Disputes that Unite

A lesson from the Talmud for today's Jewish community.

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All of which demands that we evaluate contemporary Jewish disputes with considerable sobriety. I have argued that the rabbis could tolerate and respect dispute because of their common sense of history, purpose, and fate, and because of the lives they shared. If we are honest, it will be difficult to claim that the same can be said of large segments of the Jewish community today. Our size and diversity make it difficult for us to share our Jewish experiences in any immediate sense. The size of the world we live in allows us to live separated lives--Israelis from American Jews, Orthodox from liberal Jews, dati (religiously observant) Jerusalemites from secular residents of Tel Aviv. With different experiences, we will interpret our covenantal commitments differently (or not at all), we will develop different opinions regarding the purpose of Jewish existence and the fate of Jews and Judaism in the next century.

Leap Of Commitment

Our only hope is a "leap of commitment." Given the diversity of the contemporary Jewish community, we must commit to one another not merely because it is pragmaticallv necessary, but as an act of faith. The problem with the purely pragmatic approach is that, though many of us would agree that we need the cooperation and support of Jews unlike ourselves, selected Jewish groups might conclude that they can survive without other Jews: Haredi without secular, Israeli without American. Pragmatism is a cold, uncaring calculation. But if we believe that we are all children of Abraham and Sarah, all receivers of the Torah of Moses, all fellow survivors of the massacres of Hadrian and Hitler, then we will be less quick to dismiss others who interpret their covenantal commitment differently. Of course, belief is not enough. If we do not act with covenantal commitment, we should be dismissed by those who have taken up the yoke of the covenant. But if we act on this faith, struggling seriously with the responsibilities of Jewishness, we will be compelled to respect our differences. We will disagree, but as covenantal partners.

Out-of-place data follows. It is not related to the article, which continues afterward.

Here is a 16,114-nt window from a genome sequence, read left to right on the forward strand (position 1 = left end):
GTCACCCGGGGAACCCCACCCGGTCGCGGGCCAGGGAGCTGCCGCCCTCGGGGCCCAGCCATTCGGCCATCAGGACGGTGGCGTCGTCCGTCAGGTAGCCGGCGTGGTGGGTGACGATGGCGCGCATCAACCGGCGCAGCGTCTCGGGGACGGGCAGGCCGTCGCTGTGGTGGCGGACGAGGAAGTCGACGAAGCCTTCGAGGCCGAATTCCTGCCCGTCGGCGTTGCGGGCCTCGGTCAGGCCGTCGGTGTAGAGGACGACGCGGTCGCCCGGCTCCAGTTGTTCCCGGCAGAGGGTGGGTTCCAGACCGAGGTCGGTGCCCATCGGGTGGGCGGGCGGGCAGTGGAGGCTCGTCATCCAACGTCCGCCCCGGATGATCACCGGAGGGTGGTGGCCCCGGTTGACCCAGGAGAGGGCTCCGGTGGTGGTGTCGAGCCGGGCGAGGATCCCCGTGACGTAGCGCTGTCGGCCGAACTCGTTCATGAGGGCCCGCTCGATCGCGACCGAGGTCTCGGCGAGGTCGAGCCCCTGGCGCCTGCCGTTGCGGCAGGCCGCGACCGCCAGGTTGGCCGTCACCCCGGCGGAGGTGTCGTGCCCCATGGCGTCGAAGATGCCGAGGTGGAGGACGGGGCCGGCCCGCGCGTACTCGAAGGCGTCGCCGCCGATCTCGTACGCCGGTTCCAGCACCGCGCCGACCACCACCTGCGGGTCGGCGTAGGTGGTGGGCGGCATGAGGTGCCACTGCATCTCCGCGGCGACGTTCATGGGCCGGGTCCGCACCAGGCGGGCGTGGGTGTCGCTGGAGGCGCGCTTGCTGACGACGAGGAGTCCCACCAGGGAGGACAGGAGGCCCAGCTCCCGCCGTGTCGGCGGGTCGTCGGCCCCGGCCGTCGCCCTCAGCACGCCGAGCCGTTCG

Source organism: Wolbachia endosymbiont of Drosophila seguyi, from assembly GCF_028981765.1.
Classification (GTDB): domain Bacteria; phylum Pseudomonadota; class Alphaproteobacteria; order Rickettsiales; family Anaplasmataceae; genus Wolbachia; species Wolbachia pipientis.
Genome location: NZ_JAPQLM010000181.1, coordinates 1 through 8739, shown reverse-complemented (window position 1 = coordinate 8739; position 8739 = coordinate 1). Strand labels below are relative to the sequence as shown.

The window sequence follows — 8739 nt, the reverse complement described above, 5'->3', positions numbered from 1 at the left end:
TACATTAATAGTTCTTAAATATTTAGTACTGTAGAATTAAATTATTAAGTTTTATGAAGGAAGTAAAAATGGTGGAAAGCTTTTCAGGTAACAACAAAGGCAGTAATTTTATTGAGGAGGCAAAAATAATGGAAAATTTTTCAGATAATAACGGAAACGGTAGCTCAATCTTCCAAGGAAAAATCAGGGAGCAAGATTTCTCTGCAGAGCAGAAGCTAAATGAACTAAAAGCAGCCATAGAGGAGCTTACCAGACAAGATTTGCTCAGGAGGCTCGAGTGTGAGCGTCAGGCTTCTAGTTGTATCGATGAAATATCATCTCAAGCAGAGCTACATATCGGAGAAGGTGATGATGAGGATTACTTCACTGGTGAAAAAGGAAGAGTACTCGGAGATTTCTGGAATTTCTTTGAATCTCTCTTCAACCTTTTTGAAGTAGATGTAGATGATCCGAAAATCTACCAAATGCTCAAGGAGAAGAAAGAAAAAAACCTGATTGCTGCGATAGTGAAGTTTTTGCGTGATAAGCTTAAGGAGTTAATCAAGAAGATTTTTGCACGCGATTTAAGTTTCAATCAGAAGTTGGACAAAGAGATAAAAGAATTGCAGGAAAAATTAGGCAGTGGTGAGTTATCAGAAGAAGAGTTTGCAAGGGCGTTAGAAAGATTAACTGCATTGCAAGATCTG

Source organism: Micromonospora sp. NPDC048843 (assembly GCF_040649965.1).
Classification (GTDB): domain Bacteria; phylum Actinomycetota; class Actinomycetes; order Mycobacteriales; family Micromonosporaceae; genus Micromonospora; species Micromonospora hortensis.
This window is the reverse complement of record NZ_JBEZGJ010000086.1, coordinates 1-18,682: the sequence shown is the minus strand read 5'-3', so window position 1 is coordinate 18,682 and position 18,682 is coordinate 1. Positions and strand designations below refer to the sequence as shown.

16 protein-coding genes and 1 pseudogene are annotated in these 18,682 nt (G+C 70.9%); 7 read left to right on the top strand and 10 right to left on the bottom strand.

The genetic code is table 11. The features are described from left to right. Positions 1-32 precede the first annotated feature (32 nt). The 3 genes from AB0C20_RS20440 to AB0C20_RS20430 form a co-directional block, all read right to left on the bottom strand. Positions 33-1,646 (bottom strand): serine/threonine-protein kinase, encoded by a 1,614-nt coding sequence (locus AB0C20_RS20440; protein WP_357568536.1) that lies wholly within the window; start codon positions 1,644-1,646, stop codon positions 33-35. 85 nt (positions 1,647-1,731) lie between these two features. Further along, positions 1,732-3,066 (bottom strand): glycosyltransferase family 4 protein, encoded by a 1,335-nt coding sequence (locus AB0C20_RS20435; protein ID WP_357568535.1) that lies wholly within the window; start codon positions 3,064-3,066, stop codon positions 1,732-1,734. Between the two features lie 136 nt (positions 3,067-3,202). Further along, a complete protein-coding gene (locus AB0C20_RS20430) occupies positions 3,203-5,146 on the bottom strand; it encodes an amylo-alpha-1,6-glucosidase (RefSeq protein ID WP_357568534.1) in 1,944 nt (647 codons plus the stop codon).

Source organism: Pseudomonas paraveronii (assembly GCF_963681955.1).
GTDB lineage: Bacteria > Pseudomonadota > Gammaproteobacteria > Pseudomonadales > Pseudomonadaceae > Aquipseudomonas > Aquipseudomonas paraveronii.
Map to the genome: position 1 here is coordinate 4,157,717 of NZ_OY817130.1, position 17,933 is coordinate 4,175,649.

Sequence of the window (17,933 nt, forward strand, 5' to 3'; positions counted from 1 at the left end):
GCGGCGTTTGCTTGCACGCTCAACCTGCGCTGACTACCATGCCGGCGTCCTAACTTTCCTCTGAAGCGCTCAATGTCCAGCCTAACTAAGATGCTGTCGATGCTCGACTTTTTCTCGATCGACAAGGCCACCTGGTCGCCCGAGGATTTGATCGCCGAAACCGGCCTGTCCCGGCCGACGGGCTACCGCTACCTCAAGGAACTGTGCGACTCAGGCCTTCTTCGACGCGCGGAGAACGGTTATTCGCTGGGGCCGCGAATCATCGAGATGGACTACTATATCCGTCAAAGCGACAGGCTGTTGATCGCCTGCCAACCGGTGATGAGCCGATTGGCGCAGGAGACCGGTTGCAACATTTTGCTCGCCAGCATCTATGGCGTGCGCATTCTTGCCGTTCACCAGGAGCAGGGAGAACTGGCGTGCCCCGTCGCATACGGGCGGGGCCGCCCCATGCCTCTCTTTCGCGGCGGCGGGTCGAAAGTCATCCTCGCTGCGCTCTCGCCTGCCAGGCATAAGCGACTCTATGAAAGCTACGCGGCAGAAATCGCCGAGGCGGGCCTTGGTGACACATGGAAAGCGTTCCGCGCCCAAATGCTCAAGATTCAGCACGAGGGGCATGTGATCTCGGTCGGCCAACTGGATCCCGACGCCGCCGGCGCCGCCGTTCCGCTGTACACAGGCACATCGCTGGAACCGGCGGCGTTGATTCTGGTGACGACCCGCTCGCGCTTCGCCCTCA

I am aware that this is an idealistic vision, a dream that many will dismiss as beyond reach. It is for this reason that I offer it with sober hesitation. Still, the "realistic" alternative is too awful to speak.

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Dr. David Kraemer

Dr. David Kraemer is Professor of Talmud and Rabbinics at the Jewish Theological Seminary. He is a Senior CLAL Associate at the National Jewish Center for Learning and Leadership.